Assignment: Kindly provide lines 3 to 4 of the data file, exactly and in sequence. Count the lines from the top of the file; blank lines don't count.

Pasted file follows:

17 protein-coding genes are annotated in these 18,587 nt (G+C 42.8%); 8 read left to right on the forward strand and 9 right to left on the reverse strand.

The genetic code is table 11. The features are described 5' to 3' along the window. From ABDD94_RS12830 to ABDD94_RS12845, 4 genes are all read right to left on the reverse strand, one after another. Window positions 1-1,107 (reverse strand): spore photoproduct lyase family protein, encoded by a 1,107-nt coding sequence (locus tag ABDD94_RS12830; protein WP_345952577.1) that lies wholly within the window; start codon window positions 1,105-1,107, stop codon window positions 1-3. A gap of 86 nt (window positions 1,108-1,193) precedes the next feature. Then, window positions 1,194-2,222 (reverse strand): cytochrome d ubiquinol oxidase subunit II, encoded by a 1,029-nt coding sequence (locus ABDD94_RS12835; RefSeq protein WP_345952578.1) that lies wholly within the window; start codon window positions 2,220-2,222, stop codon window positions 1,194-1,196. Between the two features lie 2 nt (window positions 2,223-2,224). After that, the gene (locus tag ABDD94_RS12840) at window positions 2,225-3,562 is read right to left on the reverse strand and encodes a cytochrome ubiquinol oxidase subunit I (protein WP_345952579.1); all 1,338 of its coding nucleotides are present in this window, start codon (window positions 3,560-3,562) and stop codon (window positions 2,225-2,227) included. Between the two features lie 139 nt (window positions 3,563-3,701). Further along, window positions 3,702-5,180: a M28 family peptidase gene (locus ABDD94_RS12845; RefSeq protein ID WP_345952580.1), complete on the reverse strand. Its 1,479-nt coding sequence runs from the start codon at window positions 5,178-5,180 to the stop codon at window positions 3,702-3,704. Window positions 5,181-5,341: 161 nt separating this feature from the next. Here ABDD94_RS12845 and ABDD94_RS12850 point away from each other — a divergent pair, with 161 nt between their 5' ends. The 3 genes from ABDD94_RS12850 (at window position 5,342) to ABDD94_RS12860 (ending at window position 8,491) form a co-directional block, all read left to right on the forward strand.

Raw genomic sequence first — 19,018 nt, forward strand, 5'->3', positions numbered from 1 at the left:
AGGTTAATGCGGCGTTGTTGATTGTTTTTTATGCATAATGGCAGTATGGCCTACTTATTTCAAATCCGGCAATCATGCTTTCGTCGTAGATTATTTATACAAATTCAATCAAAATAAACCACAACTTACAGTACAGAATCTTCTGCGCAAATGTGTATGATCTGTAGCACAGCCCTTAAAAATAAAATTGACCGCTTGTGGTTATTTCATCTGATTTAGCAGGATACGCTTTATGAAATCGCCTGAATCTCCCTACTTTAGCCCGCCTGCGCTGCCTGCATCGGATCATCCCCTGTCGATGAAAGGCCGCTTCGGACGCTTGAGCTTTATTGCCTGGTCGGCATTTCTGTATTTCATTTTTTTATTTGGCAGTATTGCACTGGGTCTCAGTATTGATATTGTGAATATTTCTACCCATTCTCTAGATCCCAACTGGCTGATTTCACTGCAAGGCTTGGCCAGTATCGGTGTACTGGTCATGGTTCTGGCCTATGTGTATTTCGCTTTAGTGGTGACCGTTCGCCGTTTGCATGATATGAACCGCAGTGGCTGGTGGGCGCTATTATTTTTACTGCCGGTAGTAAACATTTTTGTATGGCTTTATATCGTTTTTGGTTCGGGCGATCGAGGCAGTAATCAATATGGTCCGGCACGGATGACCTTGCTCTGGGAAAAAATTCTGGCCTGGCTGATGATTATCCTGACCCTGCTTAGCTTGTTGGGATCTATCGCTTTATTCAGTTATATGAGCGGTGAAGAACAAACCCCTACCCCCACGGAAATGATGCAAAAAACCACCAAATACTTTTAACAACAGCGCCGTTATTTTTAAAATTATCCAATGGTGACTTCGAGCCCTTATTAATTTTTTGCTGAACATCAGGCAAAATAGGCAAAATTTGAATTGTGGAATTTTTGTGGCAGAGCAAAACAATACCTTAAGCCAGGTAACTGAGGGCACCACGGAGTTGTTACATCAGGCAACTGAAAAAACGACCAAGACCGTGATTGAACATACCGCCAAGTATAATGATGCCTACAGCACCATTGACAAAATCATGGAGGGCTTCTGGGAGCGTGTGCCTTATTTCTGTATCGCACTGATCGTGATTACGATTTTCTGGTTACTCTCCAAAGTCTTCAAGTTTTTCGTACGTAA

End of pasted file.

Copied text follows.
Raw genomic sequence first — 19,018 nt, forward strand, 5'->3', positions numbered from 1 at the left:
AGGTTAATGCGGCGTTGTTGATTGTTTTTTATGCATAATGGCAGTATGGCCTACTTATTTCAAATCCGGCAATCATGCTTTCGTCGTAGATTATTTATACAAATTCAATCAAAATAAACCACAACTTACAGTACAGAATCTTCTGCGCAAATGTGTATGATCTGTAGCACAGCCCTTAAAAATAAAATTGACCGCTTGTGGTTATTTCATCTGATTTAGCAGGATACGCTTTATGAAATCGCCTGAATCTCCCTACTTTAGCCCGCCTGCGCTGCCTGCATCGGATCATCCCCTGTCGATGAAAGGCCGCTTCGGACGCTTGAGCTTTATTGCCTGGTCGGCATTTCTGTATTTCATTTTTTTATTTGGCAGTATTGCACTGGGTCTCAGTATTGATATTGTGAATATTTCTACCCATTCTCTAGATCCCAACTGGCTGATTTCACTGCAAGGCTTGGCCAGTATCGGTGTACTGGTCATGGTTCTGGCCTATGTGTATTTCGCTTTAGTGGTGACCGTTCGCCGTTTGCATGATATGAACCGCAGTGGCTGGTGGGCGCTATTATTTTTACTGCCGGTAGTAAACATTTTTGTATGGCTTTATATCGTTTTTGGTTCGGGCGATCGAGGCAGTAATCAATATGGTCCGGCACGGATGACCTTGCTCTGGGAAAAAATTCTGGCCTGGCTGATGATTATCCTGACCCTGCTTAGCTTGTTGGGATCTATCGCTTTATTCAGTTATATGAGCGGTGAAGAACAAACCCCTACCCCCACGGAAATGATGCAAAAAACCACCAAATACTTTTAACAACAGCGCCGTTATTTTTAAAATTATCCAATGGTGACTTCGAGCCCTTATTAATTTTTTGCTGAACATCAGGCAAAATAGGCAAAATTTGAATTGTGGAATTTTTGTGGCAGAGCAAAACAATACCTTAAGCCAGGTAACTGAGGGCACCACGGAGTTGTTACATCAGGCAACTGAAAAAACGACCAAGACCGTGATTGAACATACCGCCAAGTATAATGATGCCTACAGCACCATTGACAAAATCATGGAGGGCTTCTGGGAGCGTGTGCCTTATTTCTGTATCGCACTGATCGTGATTACGATTTTCTGGTTACTCTCCAAAGTCTTCAAGTTTTTCGTACGTAA